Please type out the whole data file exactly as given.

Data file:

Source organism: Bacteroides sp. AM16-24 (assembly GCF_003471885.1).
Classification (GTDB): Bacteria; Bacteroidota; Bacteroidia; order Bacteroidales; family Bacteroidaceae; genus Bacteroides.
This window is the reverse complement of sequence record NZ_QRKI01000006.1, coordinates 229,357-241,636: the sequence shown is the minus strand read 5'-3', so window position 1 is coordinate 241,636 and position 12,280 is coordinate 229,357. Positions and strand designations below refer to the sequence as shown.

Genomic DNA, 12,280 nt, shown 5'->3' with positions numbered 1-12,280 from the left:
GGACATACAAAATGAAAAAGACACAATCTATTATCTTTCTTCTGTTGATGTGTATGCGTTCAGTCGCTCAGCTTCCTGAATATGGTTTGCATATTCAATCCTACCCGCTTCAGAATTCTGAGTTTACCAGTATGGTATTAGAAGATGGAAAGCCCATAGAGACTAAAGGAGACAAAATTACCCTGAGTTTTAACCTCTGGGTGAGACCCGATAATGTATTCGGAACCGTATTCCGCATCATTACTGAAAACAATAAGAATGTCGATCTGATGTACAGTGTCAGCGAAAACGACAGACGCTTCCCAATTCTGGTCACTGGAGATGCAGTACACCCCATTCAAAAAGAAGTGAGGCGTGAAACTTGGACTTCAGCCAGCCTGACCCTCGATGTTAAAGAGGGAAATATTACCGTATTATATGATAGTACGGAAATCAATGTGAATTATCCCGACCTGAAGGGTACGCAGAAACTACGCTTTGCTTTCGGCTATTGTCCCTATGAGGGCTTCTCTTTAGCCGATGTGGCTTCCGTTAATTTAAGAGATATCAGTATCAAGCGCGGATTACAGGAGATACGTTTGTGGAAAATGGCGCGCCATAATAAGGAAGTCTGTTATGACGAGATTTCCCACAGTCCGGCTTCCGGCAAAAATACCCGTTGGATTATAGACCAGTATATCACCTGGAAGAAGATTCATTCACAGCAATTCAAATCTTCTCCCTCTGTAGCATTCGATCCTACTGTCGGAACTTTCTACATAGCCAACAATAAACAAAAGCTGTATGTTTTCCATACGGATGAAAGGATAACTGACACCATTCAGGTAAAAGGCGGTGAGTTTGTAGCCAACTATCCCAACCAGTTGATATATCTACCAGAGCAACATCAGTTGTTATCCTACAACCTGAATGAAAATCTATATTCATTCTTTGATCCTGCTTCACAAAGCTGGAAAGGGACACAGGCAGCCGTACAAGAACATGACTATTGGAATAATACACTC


Source organism: Bacteroides sp. AM16-24 (assembly GCF_003471885.1).
Classification (GTDB): Bacteria; Bacteroidota; Bacteroidia; order Bacteroidales; family Bacteroidaceae; genus Bacteroides.
This window is the reverse complement of sequence record NZ_QRKI01000006.1, coordinates 229,357-241,636: the sequence shown is the minus strand read 5'-3', so window position 1 is coordinate 241,636 and position 12,280 is coordinate 229,357. Positions and strand designations below refer to the sequence as shown.

Genomic DNA, 12,280 nt, shown 5'->3' with positions numbered 1-12,280 from the left:
GGACATACAAAATGAAAAAGACACAATCTATTATCTTTCTTCTGTTGATGTGTATGCGTTCAGTCGCTCAGCTTCCTGAATATGGTTTGCATATTCAATCCTACCCGCTTCAGAATTCTGAGTTTACCAGTATGGTATTAGAAGATGGAAAGCCCATAGAGACTAAAGGAGACAAAATTACCCTGAGTTTTAACCTCTGGGTGAGACCCGATAATGTATTCGGAACCGTATTCCGCATCATTACTGAAAACAATAAGAATGTCGATCTGATGTACAGTGTCAGCGAAAACGACAGACGCTTCCCAATTCTGGTCACTGGAGATGCAGTACACCCCATTCAAAAAGAAGTGAGGCGTGAAACTTGGACTTCAGCCAGCCTGACCCTCGATGTTAAAGAGGGAAATATTACCGTATTATATGATAGTACGGAAATCAATGTGAATTATCCCGACCTGAAGGGTACGCAGAAACTACGCTTTGCTTTCGGCTATTGTCCCTATGAGGGCTTCTCTTTAGCCGATGTGGCTTCCGTTAATTTAAGAGATATCAGTATCAAGCGCGGATTACAGGAGATACGTTTGTGGAAAATGGCGCGCCATAATAAGGAAGTCTGTTATGACGAGATTTCCCACAGTCCGGCTTCCGGCAAAAATACCCGTTGGATTATAGACCAGTATATCACCTGGAAGAAGATTCATTCACAGCAATTCAAATCTTCTCCCTCTGTAGCATTCGATCCTACTGTCGGAACTTTCTACATAGCCAACAATAAACAAAAGCTGTATGTTTTCCATACGGATGAAAGGATAACTGACACCATTCAGGTAAAAGGCGGTGAGTTTGTAGCCAACTATCCCAACCAGTTGATATATCTACCAGAGCAACATCAGTTGTTATCCTACAACCTGAATGAAAATCTATATTCATTCTTTGATCCTGCTTCACAAAGCTGGAAAGGGACACAGGCAGCCGTACAAGAACATGACTATTGGAATAATACACTC